Make Window Decals With A Printer And Transfer Paper

What do you mean, you don't want to pay five bucks for a sticker when you can make it yourself for less? Here's how to do just that.

So you're sick of paying five bucks for one lousy little sticker that you can barely even see from more than ten feet away. Even if you're okay with paying that much money for it, you're slightly annoyed by the fact that you'll probably get tired of that particular slogan/band logo/trademark at some point in the not-too-distant future.

But here's the worst part: you have some great ideas for slogans and artwork that would look great as stickers, but you don't want to pay some online company to mass-produce stickers for you. It would be cheaper and faster to just do it yourself.

That's exactly what you're going to do. It's fast, easy, and inexpensive. Here's what you need to get started:



* Home printer (preferably a fairly new deskjet or a laser printer)

* Word-processing program (MS Word, Works) or photo-editing software that allows you to manipulate text (PhotoShop, MS Paint)

* Sticker paper that's compatible with your printer. It often comes in 8.5 x 11 sheets: the same size as the letter paper you usually put into the tray.

* Time, patience, and a little creativity.

What to do with it all:

* Read the directions that came with the sticker paper. Be sure that it's compatible with your printer BEFORE you buy it - that way you won't waste ten to twenty bucks on something that's going to gunk up your $300 laser printer (and, of course, ruin your fun).

These directions need to be followed to the letter. That way you avoid running the risk of clogging up your printer, misloading the sticker paper, producing warped, runny stickers, or wasting several sheets of paper trying to figure out how to load it into your particular printer.

* Create your design with the program of your choice. Word processing software will probably work best if you only want a plain old slogan (i.e. no logos, colors, etc. - just text). Photo editing software will allow you to add photos, graphics, logos, and other eye-catching extras along with your text. It all depends on what you want the finished product to look like.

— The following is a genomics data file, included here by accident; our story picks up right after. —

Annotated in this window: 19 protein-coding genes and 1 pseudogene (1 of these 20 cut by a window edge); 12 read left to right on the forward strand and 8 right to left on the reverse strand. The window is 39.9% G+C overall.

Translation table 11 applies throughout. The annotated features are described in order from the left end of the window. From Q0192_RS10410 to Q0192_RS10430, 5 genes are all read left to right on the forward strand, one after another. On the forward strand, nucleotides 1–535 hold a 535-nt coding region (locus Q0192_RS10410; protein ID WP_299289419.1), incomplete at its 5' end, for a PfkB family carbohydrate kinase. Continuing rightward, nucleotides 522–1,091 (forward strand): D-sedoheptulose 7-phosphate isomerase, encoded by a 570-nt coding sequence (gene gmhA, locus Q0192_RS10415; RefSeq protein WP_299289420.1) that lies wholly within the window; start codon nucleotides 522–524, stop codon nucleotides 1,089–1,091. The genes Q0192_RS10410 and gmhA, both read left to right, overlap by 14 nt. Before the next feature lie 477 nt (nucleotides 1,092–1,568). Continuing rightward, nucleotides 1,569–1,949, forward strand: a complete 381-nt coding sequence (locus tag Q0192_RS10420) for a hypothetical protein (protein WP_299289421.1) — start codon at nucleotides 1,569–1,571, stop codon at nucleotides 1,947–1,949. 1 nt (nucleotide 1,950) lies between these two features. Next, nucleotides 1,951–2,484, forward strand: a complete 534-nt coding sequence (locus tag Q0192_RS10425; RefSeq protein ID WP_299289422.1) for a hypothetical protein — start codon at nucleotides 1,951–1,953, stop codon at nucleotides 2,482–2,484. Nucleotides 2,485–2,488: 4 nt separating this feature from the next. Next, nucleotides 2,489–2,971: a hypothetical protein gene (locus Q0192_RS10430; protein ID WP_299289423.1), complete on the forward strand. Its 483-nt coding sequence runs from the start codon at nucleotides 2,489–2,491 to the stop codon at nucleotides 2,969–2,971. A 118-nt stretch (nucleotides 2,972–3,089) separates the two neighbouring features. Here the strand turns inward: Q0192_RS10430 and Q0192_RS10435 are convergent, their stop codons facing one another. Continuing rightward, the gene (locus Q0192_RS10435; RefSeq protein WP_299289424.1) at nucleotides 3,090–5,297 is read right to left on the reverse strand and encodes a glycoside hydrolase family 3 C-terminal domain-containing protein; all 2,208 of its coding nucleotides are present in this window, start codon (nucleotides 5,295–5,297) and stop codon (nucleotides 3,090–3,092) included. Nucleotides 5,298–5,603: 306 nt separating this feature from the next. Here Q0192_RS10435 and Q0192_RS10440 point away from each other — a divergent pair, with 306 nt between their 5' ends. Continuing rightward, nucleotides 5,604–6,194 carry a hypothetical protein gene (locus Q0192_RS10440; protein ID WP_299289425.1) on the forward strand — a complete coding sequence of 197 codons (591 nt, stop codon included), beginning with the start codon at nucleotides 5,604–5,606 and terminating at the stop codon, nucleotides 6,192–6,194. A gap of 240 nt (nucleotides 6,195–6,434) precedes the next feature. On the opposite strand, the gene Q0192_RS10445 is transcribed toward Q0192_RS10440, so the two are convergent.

* Load a plain old sheet of paper into your printer and print a copy of your design. This way you aren't wasting expensive sticker paper trying to figure out what exactly your sticker will look like when it's finished. This will help you modify the size of the sticker, make the text and graphics more appealing, or even simply see how the colors look after they've made the transition from screen to paper.

* When you're sure you like the design you've created, print the actual stickers according to the directions that came with the paper. Be sure to follow these instructions as closely as possible, and be patient if things start to go wrong. This is an easy process, but it's not foolproof. Even new printers get jams, hang-ups, and bad karma sometimes.

* Cut out the finished product and slap it on the window, wall, skateboard, or locker. Just don't put it on your principal's forehead. They tend to frown on that, especially if the sticker promotes an anti-school message.

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